WELL is a new book by Sarah Thebarge, author of The Invisible Girls: A Memoir. I received this book from FaithWords/Hachette Book Group in exchange for a review.
Thebarge studied medicine for the express purpose to help underserved populations in developing countries. After a personal health crisis delayed this dream for several years, she finally arrived in Togo, West Africa in July 2015 for a three-month stint in the Hospital of Hope. The book covers the author’s physical, emotional, and spiritual struggles while working valiantly to save the lives of desperate people.
Educated at Yale School of Medicine as a physician assistant, Thebarge felt well trained to heal people. She worked in clinics several years before leaving the U.S. She believed she was ready for the international adventure she had dreamed about for so long.
Within a week of arriving at the Hospital of Hope, I had filled my notebook with everything I didn’t know about practicing medicine in Togo.(p.49)
Lack of equipment, medications, and even clean water caused her and her team to be innovative at times. And other times, to watch helplessly as life slipped away right before their eyes. Frequently, the author remarked painfully to herself that the recent death, the suffering could have been cured or prevented in America.
The stark contrasts of the haves and have-nots that existed between the African and Western worlds rocked the author’s faith in God. Deep, probing questions she grappled with were sprinkled through the book. Some were implied and others were spelled out in the narrative:
- What is the proper role of white missionaries/global workers in non-white cultures?
- Is it possible for a place to be literally God-forsaken?
- What is the right attitude and motivation of the helper toward the helpee?
- Is prayer really effective?
- Why does God, no, why do we allow suffering?
- Is love enough?
- What does death teach us?
- Which is more important, to try or to succeed?
An Advocate for Women
For decades, Thebarge engaged in reading and debating the issues surrounding women’s rights. She wondered what value females possessed, particularly through the filter of male-dominated cultures like in Togo and other Muslim communities. Thebarge recognized the limitations of a foreigner to change long-held traditions and hidden rules. She comforted herself with the knowledge she was in a unique position to aid women and girls as a female practitioner.
She chose to see the ninjas patients, the burka-covered women brought in by male family members who determined what procedures would be allowed. Thebarge radically presented two conditions to the accompanying men for helping their women:
- that the patients be allowed to speak for themselves
- they be permitted to remove clothing that prohibited proper medical evaluation and treatment.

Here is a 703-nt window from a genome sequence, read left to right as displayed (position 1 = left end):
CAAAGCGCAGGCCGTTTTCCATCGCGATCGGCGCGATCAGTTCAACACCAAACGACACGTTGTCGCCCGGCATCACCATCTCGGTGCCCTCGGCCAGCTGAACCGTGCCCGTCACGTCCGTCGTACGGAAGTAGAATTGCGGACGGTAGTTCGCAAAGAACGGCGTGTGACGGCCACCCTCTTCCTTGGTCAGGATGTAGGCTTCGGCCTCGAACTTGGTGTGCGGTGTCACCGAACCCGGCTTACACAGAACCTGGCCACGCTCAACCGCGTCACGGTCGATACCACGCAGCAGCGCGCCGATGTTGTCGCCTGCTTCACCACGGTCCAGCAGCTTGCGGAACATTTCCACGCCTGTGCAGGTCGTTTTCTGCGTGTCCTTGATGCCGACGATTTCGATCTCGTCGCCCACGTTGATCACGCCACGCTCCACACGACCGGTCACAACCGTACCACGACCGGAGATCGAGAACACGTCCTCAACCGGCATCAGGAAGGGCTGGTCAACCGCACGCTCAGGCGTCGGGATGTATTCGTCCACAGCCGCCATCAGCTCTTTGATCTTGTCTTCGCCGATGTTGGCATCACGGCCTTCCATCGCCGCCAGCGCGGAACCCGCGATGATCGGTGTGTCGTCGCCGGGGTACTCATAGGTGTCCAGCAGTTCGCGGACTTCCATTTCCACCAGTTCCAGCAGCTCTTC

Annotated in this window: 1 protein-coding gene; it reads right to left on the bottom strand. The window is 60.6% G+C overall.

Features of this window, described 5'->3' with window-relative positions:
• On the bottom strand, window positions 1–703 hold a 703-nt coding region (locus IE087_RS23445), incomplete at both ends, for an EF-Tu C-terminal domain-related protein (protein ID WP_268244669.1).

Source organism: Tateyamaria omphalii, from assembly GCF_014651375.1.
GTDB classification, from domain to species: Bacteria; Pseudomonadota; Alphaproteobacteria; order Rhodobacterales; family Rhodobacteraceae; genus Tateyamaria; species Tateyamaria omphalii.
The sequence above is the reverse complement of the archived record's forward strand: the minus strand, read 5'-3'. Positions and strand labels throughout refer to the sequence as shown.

Her persistence offered dignity and value to her female patients.
Female genital mutilation and sexually transmitted diseases passed from the husband to his many wives enraged Thebarge as she witnessed the pain and humiliation silently endured by her Togo sisters. Many were so disfigured by the consequences of these occurrences that marital sex and childbirth became more difficult than normal. The author did all she could to alleviate the suffering but often had no choice but to coach them through their extreme pain.
Answers Come Through the Struggle
After surviving life-threatening cancer and related complications in her late twenties, Thebarge fought for her life again in Togo. Malaria racked her body and caused her to wonder if she would return home alive or in a body bag. While surrounded by daily encounters with death and dying and her own intense illness, she questioned again if Togo was God-forsaken and if by coming there she was God-forsaken also.
The author reported transparently her troubled-observations of the world order and invited the reader to consider her own responses. Bright spots of interactions with children and successful, sometimes miraculous medical endeavors balanced the harsh realities throughout the book.
By the time Thebarge left Africa and returned to America, she discovered a few answers to her internal debate. Other reflections would have to wait for her body and soul to recover. The final chapters delivered sweet resolutions to her heart’s cries and encouragement for the reader.
Making the journey with Thebarge to Africa and back in Well was captivating, especially having personally lived in a developing country built on Islamic culture. Her writing skills and the short chapter book format contributed to the ease and enjoyment of reading Well. This work will undoubtedly join her other books as a bestseller, especially for women readers wanting to be inspired. Or for anyone interested in medical practice overseas and learning about unfamiliar cultures.
Gail Goolsby, MA, MEd is a lifelong educator, including past leadership at an international school in Afghanistan. Gail and her pastor husband of 39 years live where the wind blows over the prairie in south Kansas. She counsels and coaches using God’s Word to help others learn to live well.